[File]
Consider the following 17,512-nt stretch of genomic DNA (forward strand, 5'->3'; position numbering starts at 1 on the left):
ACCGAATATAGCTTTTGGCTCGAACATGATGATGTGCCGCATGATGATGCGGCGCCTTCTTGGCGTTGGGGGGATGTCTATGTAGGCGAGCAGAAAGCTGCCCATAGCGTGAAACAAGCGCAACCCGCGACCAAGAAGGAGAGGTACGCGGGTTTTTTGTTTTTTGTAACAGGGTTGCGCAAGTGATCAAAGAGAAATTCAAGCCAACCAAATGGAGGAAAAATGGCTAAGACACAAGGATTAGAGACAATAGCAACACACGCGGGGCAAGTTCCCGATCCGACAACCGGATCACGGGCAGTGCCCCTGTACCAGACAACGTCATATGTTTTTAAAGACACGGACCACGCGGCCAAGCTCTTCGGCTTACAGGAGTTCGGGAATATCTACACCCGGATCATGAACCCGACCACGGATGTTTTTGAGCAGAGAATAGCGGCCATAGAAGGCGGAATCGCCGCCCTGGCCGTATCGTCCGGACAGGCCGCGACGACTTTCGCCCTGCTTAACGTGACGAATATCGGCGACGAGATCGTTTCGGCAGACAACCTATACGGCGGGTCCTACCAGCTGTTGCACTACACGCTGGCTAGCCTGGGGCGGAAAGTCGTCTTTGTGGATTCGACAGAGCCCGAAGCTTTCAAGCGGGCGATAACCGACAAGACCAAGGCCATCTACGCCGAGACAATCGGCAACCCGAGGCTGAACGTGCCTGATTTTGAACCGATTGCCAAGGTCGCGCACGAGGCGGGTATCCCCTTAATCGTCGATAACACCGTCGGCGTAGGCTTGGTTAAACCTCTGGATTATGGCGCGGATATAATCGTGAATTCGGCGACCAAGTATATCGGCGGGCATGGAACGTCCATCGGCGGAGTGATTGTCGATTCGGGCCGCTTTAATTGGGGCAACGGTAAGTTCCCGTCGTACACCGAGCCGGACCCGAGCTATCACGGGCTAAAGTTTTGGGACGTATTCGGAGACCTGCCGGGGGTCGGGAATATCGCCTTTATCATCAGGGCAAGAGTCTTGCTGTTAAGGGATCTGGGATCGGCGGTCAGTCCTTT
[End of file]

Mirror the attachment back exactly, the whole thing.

Consider the following 17,512-nt stretch of genomic DNA (forward strand, 5'->3'; position numbering starts at 1 on the left):
ACCGAATATAGCTTTTGGCTCGAACATGATGATGTGCCGCATGATGATGCGGCGCCTTCTTGGCGTTGGGGGGATGTCTATGTAGGCGAGCAGAAAGCTGCCCATAGCGTGAAACAAGCGCAACCCGCGACCAAGAAGGAGAGGTACGCGGGTTTTTTGTTTTTTGTAACAGGGTTGCGCAAGTGATCAAAGAGAAATTCAAGCCAACCAAATGGAGGAAAAATGGCTAAGACACAAGGATTAGAGACAATAGCAACACACGCGGGGCAAGTTCCCGATCCGACAACCGGATCACGGGCAGTGCCCCTGTACCAGACAACGTCATATGTTTTTAAAGACACGGACCACGCGGCCAAGCTCTTCGGCTTACAGGAGTTCGGGAATATCTACACCCGGATCATGAACCCGACCACGGATGTTTTTGAGCAGAGAATAGCGGCCATAGAAGGCGGAATCGCCGCCCTGGCCGTATCGTCCGGACAGGCCGCGACGACTTTCGCCCTGCTTAACGTGACGAATATCGGCGACGAGATCGTTTCGGCAGACAACCTATACGGCGGGTCCTACCAGCTGTTGCACTACACGCTGGCTAGCCTGGGGCGGAAAGTCGTCTTTGTGGATTCGACAGAGCCCGAAGCTTTCAAGCGGGCGATAACCGACAAGACCAAGGCCATCTACGCCGAGACAATCGGCAACCCGAGGCTGAACGTGCCTGATTTTGAACCGATTGCCAAGGTCGCGCACGAGGCGGGTATCCCCTTAATCGTCGATAACACCGTCGGCGTAGGCTTGGTTAAACCTCTGGATTATGGCGCGGATATAATCGTGAATTCGGCGACCAAGTATATCGGCGGGCATGGAACGTCCATCGGCGGAGTGATTGTCGATTCGGGCCGCTTTAATTGGGGCAACGGTAAGTTCCCGTCGTACACCGAGCCGGACCCGAGCTATCACGGGCTAAAGTTTTGGGACGTATTCGGAGACCTGCCGGGGGTCGGGAATATCGCCTTTATCATCAGGGCAAGAGTCTTGCTGTTAAGGGATCTGGGATCGGCGGTCAGTCCTTT